The Missing Link Programme

Investigating the effectiveness of policy and regulatory framework in enabling private-led investments along the electricity sector value chain in Africa

Rationale and programme background

Affordable and sustainable electricity access plays a key role in facilitating socioeconomic development, as recognized by UN SDG 7. Despite remarkable progress in the last decade, structural challenges remain within the electricity market in Africa and the latest Tracking SDG7 Report warns that business-as-usual would not allow to achieve universal electricity access by 2030. More impetus is required to accelerate electricity infrastructure investments.

Within the framework of their MoU, signed in October 2018, the United Nation Economic Commission for Africa (UNECA) and the RES4Africa Foundation has joined their forces to build a new programme based on their common view:

  • Africa needs to speed-up electricity infrastructure investments to achieve universal electricity access by 2030 and support its socio-economic transformation in line with the African Union Agenda 2063.
  • Crowding-in private sector would be central to diversify the investment pool and expand Africa’s future electricity markets.

It is with this backdrop that UNECA and RES4Africa are viewing a look at policy and regulatory environment in the energy sector of Africa as crucial element to enhancing the effective engagement of the private sector to accelerate progress.

Scope of the programme

The programme establishes an innovative and comprehensive analytical framework to investigate the ability of African countries’ electricity policy and regulatory framework in enabling private-led investments in generation, transmission, distribution and off-grid systems.

Taking a private sector perspective, the underlying project methodology clusters electricity sector-related policies, legislation and regulatory texts under three main dimensions:

  • “Openness” – Power sector structure and governance: covers policies, laws and regulations meant to regulate market-entry, infrastructures planning, sector governance and market structures;
  • “Attractiveness” – Sector economics: assesses policies, laws and regulations that ensure the economic viability of electricity infrastructures investments as well as a fair competition among market operators;
  • “Readiness” – Sector maturity: investigates the technical regulations meant to ensure a correct implementation and an efficient integration and management of electricity infrastructures.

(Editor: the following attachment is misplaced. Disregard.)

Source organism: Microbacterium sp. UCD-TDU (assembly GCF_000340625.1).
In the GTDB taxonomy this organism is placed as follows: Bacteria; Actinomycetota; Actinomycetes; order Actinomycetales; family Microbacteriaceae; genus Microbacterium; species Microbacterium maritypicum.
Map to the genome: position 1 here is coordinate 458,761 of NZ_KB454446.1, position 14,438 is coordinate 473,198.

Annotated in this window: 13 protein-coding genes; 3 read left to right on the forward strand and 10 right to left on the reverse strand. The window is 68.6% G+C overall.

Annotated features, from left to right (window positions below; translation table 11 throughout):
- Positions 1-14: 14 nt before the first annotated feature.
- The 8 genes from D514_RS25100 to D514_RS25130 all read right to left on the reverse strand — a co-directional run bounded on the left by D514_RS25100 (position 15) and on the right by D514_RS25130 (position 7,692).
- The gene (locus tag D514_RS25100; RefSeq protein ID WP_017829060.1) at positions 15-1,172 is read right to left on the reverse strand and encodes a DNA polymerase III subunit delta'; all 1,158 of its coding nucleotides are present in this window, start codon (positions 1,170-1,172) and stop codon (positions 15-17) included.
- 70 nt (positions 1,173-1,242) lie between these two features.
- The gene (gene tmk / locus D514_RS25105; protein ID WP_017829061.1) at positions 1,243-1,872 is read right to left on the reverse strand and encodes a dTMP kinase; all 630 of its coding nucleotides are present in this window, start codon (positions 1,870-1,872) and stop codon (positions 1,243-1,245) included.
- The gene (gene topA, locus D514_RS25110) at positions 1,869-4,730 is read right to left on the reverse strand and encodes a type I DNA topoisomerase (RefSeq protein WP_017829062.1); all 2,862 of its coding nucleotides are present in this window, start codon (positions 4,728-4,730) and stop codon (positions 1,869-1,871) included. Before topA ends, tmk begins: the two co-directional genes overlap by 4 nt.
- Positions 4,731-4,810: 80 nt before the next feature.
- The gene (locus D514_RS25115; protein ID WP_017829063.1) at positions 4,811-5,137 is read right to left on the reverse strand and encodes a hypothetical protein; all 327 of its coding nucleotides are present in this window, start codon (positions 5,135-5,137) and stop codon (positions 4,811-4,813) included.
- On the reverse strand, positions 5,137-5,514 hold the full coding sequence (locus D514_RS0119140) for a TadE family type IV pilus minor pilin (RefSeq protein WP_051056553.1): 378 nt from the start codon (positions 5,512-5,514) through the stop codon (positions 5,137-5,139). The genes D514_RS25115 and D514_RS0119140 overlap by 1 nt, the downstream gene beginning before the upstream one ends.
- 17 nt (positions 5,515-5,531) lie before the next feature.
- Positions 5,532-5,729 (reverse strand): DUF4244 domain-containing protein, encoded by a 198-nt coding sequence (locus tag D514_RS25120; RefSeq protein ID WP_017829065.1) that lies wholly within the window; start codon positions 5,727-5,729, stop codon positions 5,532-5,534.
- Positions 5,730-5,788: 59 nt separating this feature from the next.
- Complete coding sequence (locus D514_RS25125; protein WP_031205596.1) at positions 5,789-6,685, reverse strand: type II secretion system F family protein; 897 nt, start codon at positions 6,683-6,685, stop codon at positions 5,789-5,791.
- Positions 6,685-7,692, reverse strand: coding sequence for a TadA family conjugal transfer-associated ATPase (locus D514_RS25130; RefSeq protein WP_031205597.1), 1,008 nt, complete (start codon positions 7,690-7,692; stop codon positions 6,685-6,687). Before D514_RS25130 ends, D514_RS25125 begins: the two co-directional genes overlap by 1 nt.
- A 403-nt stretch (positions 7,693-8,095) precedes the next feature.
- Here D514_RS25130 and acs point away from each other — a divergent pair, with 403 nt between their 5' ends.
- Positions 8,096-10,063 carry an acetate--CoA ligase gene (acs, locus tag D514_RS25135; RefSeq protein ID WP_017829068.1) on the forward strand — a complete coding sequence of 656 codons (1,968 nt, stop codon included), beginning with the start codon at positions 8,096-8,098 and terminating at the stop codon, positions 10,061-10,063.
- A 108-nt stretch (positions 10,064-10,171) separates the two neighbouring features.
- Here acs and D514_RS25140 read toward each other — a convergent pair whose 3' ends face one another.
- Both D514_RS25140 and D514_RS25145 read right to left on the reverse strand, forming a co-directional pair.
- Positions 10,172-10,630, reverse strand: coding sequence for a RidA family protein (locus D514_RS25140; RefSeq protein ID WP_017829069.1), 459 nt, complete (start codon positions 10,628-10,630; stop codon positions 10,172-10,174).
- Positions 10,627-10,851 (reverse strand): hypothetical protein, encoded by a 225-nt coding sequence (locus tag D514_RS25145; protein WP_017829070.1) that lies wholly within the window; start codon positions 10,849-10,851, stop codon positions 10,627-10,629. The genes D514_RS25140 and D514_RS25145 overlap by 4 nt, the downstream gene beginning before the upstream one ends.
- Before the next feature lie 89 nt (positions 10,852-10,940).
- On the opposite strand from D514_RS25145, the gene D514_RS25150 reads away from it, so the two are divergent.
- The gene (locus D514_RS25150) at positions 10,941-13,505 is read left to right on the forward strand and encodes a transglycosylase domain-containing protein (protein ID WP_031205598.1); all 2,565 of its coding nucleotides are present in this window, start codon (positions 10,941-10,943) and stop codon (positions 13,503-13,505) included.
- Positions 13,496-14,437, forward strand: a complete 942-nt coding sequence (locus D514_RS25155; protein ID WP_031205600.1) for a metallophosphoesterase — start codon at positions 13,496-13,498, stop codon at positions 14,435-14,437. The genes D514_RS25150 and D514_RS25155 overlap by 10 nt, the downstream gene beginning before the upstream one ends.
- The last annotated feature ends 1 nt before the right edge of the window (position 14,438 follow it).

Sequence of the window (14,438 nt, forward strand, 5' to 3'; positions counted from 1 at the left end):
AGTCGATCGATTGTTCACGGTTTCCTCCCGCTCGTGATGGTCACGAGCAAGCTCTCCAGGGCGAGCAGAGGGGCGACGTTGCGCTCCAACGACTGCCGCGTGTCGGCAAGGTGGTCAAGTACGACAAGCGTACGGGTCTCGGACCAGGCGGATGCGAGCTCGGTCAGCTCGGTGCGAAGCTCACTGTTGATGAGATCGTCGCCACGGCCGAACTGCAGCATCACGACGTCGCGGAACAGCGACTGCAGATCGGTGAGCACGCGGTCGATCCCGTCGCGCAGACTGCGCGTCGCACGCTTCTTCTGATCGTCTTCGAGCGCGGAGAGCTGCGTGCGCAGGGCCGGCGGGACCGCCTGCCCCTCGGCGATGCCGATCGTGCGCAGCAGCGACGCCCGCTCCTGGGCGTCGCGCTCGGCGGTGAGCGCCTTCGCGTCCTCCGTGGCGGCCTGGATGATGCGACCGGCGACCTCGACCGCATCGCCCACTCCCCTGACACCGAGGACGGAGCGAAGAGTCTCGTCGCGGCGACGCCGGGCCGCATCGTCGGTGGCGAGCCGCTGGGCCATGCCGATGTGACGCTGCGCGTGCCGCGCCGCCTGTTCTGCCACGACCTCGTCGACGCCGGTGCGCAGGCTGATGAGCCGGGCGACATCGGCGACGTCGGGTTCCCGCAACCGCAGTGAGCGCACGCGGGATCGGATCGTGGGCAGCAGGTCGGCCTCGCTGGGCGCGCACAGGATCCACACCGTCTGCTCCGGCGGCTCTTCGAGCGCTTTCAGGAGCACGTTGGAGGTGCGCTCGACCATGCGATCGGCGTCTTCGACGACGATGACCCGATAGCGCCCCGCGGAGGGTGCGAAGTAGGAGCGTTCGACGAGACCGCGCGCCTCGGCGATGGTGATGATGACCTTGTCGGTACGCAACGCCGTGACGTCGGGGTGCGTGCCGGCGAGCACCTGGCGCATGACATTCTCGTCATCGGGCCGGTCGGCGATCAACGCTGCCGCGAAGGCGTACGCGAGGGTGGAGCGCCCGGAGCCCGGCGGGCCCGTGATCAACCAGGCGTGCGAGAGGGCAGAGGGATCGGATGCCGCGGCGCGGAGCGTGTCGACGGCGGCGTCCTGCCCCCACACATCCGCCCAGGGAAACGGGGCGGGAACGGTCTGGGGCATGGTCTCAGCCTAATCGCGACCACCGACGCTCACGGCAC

Expected programme outputs and outcomes

The assessment results will be delivered through country-by-country reports, as well as through regional reports able to:

  • Give a comprehensive and detailed overview of the current effectiveness of policy, legal and regulatory elements identified for each of the assessed country;
  • Allow to benchmark countries’ policy, legal and regulatory frameworks;
  • Highlight best practices and to share experiences and lessons learned among countries.

The programme aim is to support African countries willing to crowd-in private sector investments in their electricity infrastructures to spotlight strengths and weaknesses of their current policy and regulatory actions and define potential roadmaps for reform. This would be possible through:

  1. A better understanding of national electricity-related policy and regulatory framework vis-à-vis private investments
  2. The definition of best-practices based on countries’ successful experiences and their dissemination
  3. The building of consensus around policy recommendations for reforms and the definition of a possible Road-Map for Change

Geographical coverage

The programme would initially be organized around 2 Phases: Phase 1 will run from February 2020 to December 2020, while Phase 2 will run from January 2021 to July 2021. The programme is expected to cover a total of 14 African countries under the 2 phases.

What is different?

While there are numerous methodologies in use today on regulatory issues, including governance and effectiveness indexes, our joint programme is a first-of-its-kind to look to regulatory reforms with a goal of facilitating private sector investment and its value-added is based on

  • Applying a private sector perspective methodology on realising African countries’ commitment for a sustainable, affordable and reliable energy future.
  • Merging private sector participation and multilateral development priorities through strategic alliances.
  • Serving multiple objectives, involving multiple stakeholders and integrating with existing initiatives such as EU-led platforms, new instruments such as renewAfrica, and the policy dialogue on private sector investment led by the Private Sector unit of UNECA.